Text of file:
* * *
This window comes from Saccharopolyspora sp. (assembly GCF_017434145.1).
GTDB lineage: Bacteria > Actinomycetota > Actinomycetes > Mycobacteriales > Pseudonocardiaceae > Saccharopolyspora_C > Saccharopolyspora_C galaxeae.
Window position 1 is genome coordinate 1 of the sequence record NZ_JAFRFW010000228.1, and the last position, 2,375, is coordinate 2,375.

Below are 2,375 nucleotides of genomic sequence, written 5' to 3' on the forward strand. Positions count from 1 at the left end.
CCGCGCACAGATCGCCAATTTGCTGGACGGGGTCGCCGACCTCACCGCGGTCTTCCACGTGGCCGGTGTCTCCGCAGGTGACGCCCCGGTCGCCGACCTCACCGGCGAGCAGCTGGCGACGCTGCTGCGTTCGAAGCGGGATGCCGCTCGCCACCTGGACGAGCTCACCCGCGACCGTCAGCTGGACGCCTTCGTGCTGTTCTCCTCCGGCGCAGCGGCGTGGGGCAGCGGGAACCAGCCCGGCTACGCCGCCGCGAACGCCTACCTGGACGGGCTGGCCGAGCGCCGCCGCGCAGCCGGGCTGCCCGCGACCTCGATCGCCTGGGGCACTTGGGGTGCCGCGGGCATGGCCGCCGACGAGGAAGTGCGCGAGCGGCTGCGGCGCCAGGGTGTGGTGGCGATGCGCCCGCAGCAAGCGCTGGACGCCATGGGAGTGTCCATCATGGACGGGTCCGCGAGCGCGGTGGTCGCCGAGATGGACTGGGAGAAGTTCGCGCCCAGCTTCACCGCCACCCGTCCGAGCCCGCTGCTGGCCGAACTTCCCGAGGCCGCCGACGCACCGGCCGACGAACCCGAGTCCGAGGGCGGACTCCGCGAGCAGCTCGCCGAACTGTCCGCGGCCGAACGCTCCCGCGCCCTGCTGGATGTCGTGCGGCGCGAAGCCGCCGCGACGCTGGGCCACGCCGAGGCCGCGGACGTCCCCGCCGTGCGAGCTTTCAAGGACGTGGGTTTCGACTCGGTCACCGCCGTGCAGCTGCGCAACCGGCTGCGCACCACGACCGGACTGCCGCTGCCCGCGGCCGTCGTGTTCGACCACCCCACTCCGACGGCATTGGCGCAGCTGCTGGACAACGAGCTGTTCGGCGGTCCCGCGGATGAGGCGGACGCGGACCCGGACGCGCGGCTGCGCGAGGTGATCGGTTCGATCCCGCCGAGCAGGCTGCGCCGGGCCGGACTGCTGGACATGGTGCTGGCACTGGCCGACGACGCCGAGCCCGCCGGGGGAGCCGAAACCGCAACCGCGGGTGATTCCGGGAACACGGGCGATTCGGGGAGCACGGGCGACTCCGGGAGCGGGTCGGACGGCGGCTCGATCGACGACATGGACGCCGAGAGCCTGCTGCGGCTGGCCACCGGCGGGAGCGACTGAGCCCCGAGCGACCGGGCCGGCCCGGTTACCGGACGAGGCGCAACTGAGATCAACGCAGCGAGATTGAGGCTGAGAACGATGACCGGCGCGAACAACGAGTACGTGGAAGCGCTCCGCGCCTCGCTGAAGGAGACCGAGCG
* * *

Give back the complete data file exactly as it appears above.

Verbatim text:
This window comes from Saccharopolyspora sp. (assembly GCF_017434145.1).
GTDB lineage: Bacteria > Actinomycetota > Actinomycetes > Mycobacteriales > Pseudonocardiaceae > Saccharopolyspora_C > Saccharopolyspora_C galaxeae.
Window position 1 is genome coordinate 1 of the sequence record NZ_JAFRFW010000228.1, and the last position, 2,375, is coordinate 2,375.

Below are 2,375 nucleotides of genomic sequence, written 5' to 3' on the forward strand. Positions count from 1 at the left end.
CCGCGCACAGATCGCCAATTTGCTGGACGGGGTCGCCGACCTCACCGCGGTCTTCCACGTGGCCGGTGTCTCCGCAGGTGACGCCCCGGTCGCCGACCTCACCGGCGAGCAGCTGGCGACGCTGCTGCGTTCGAAGCGGGATGCCGCTCGCCACCTGGACGAGCTCACCCGCGACCGTCAGCTGGACGCCTTCGTGCTGTTCTCCTCCGGCGCAGCGGCGTGGGGCAGCGGGAACCAGCCCGGCTACGCCGCCGCGAACGCCTACCTGGACGGGCTGGCCGAGCGCCGCCGCGCAGCCGGGCTGCCCGCGACCTCGATCGCCTGGGGCACTTGGGGTGCCGCGGGCATGGCCGCCGACGAGGAAGTGCGCGAGCGGCTGCGGCGCCAGGGTGTGGTGGCGATGCGCCCGCAGCAAGCGCTGGACGCCATGGGAGTGTCCATCATGGACGGGTCCGCGAGCGCGGTGGTCGCCGAGATGGACTGGGAGAAGTTCGCGCCCAGCTTCACCGCCACCCGTCCGAGCCCGCTGCTGGCCGAACTTCCCGAGGCCGCCGACGCACCGGCCGACGAACCCGAGTCCGAGGGCGGACTCCGCGAGCAGCTCGCCGAACTGTCCGCGGCCGAACGCTCCCGCGCCCTGCTGGATGTCGTGCGGCGCGAAGCCGCCGCGACGCTGGGCCACGCCGAGGCCGCGGACGTCCCCGCCGTGCGAGCTTTCAAGGACGTGGGTTTCGACTCGGTCACCGCCGTGCAGCTGCGCAACCGGCTGCGCACCACGACCGGACTGCCGCTGCCCGCGGCCGTCGTGTTCGACCACCCCACTCCGACGGCATTGGCGCAGCTGCTGGACAACGAGCTGTTCGGCGGTCCCGCGGATGAGGCGGACGCGGACCCGGACGCGCGGCTGCGCGAGGTGATCGGTTCGATCCCGCCGAGCAGGCTGCGCCGGGCCGGACTGCTGGACATGGTGCTGGCACTGGCCGACGACGCCGAGCCCGCCGGGGGAGCCGAAACCGCAACCGCGGGTGATTCCGGGAACACGGGCGATTCGGGGAGCACGGGCGACTCCGGGAGCGGGTCGGACGGCGGCTCGATCGACGACATGGACGCCGAGAGCCTGCTGCGGCTGGCCACCGGCGGGAGCGACTGAGCCCCGAGCGACCGGGCCGGCCCGGTTACCGGACGAGGCGCAACTGAGATCAACGCAGCGAGATTGAGGCTGAGAACGATGACCGGCGCGAACAACGAGTACGTGGAAGCGCTCCGCGCCTCGCTGAAGGAGACCGAGCG